We sat down to dinner with a 1985 Bachelet Charmes Chambertin Vieilles Vignes. It was a nice ‘starter’ wine. I couldn’t help but think again how I was supposed to have the 1993 a night ago! The Bachelet had a beautiful, deep, dark and chunky nose with hints of satay to go with its garden and fruits, which were black and purple. Someone admired its ‘wonderful purity.’ Vitamins and musk joined the party, and Mr. K commented how it was ‘all crushed berries.’ It was quite fruity in the mouth, and this pie of a palate had a dirty slice to it, as mushroom and dill crept in. All in all, it was a smooth and balanced wine, typical of 1985 in that regard, although there was a touch of atypical to it in regard to Burgundy (93).
The night’s featured attraction was a flight of four 1949s, all Chambertin in one form or another. We began with a 1949 Faiveley Mazis Chambertin. The nose had an old, oaty (yes, oaty) , earthy, old school Faiveley style, sprinkled with lots of citrus dust. There was a little VA on the nose per the Inspector, like brown sugar meeting a barnyard feeding bag, if that makes sense. The wine was polished and fine in the mouth, mature but still on the tail end of a plateau. There were lots of vegetable flavors along with some game and meat, but the animal qualities were the side dishes. A hint of celery snuck in there to go with its soupy, bouillon flavors (91).
The 1949 Morin Chambertin actually stole the show in the flight. Its nose was much fresher and redder than the Mazis, with more sugar sprinkled about. It smelled almost buttery, flirting with a BBQ kinkiness at times. The palate was soft, tender and tasty with a nice finish and some tongue-twisting tension left that was light yet firm. The acidity seemed to gain in the glass, and the Morin provided a pleasant and unexpected ‘wow’ factor (94).
We had another Faiveley, this time a 1949 Faiveley Chambertin Conferie des Chevaliers du Tasteduvin bottling. Unfortunately, this bottle was more Madeira than red, definitely oxidized although arguably drinkable (DQ).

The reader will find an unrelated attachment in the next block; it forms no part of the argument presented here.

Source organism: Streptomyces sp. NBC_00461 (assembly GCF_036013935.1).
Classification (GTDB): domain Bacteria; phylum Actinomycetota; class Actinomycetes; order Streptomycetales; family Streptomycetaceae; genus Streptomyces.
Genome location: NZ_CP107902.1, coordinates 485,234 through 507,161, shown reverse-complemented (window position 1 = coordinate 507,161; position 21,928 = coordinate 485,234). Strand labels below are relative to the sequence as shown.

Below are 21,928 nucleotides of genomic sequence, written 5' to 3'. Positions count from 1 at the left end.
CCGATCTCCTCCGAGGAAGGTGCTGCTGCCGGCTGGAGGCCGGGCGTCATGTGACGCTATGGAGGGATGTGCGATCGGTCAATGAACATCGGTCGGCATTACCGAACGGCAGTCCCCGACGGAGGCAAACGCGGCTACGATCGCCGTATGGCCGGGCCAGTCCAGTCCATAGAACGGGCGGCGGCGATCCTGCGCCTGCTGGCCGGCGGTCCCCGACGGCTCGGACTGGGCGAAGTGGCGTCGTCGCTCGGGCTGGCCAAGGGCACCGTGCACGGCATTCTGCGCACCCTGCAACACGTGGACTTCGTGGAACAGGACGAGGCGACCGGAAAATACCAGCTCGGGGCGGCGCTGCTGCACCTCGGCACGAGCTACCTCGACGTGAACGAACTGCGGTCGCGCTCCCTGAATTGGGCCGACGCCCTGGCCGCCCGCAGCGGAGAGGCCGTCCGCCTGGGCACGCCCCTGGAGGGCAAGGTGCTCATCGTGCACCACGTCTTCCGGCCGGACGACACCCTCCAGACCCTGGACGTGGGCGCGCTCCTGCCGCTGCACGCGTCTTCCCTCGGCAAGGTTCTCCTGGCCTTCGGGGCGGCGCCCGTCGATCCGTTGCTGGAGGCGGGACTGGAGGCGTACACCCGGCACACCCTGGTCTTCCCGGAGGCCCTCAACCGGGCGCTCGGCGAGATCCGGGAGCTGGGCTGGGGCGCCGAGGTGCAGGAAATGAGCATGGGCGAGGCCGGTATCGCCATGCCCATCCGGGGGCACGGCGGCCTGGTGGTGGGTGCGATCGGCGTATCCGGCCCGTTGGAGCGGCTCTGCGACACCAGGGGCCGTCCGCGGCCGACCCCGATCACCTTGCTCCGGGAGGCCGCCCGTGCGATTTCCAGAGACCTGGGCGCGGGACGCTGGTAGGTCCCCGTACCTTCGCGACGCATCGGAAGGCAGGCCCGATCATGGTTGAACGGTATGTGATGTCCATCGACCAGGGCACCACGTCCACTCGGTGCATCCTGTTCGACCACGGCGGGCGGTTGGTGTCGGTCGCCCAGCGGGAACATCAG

We finished the flight as we should, with a 1949 Leroy Chambertin. Again, there was a celery component in the nose, although with this Leroy, it came first not later. There was a lot of stalk and veggie in the nose, but the palate had more rose to its flavors, with nice citrus overtones. It was a classic 1949, tender and pleasant, silky and soft, and with time became more exotic, offering fruit tea flavors and aromas that flirted with apricot. The Inspector kept inquiring what vintage everyone thought it was, refusing to close the case. The wine was graceful and elegant, but I wanted more (92).
And more we did get, in the form of a 1990 Chave Ermitage Cuvee Cathelin. Mr. K was already setting the table with ‘one of the all-time greats, on a par with Roumier Musigny and Jayer.’ The Inspector was already sulking now that Burgundy had left the building, but he pulled himself together to observe ‘root beer float.’ I got the whole ice cream sundae thing, along with a kick of gas. The palate was thick like an oil slick full of black fruit and asphalt flavors, quite velvety on its finish with kisses of menthol. Mike came in with ‘young puppy breath,’ and I saw what he was saying. There was a lot of animalistic edges to this big-time wine (95).
There have been many other wines and nights this year, none greater in breadth and scope than La Paulee. Come to think of it, I never wrote up last year either. Stay tuned.
In Vino Veritas,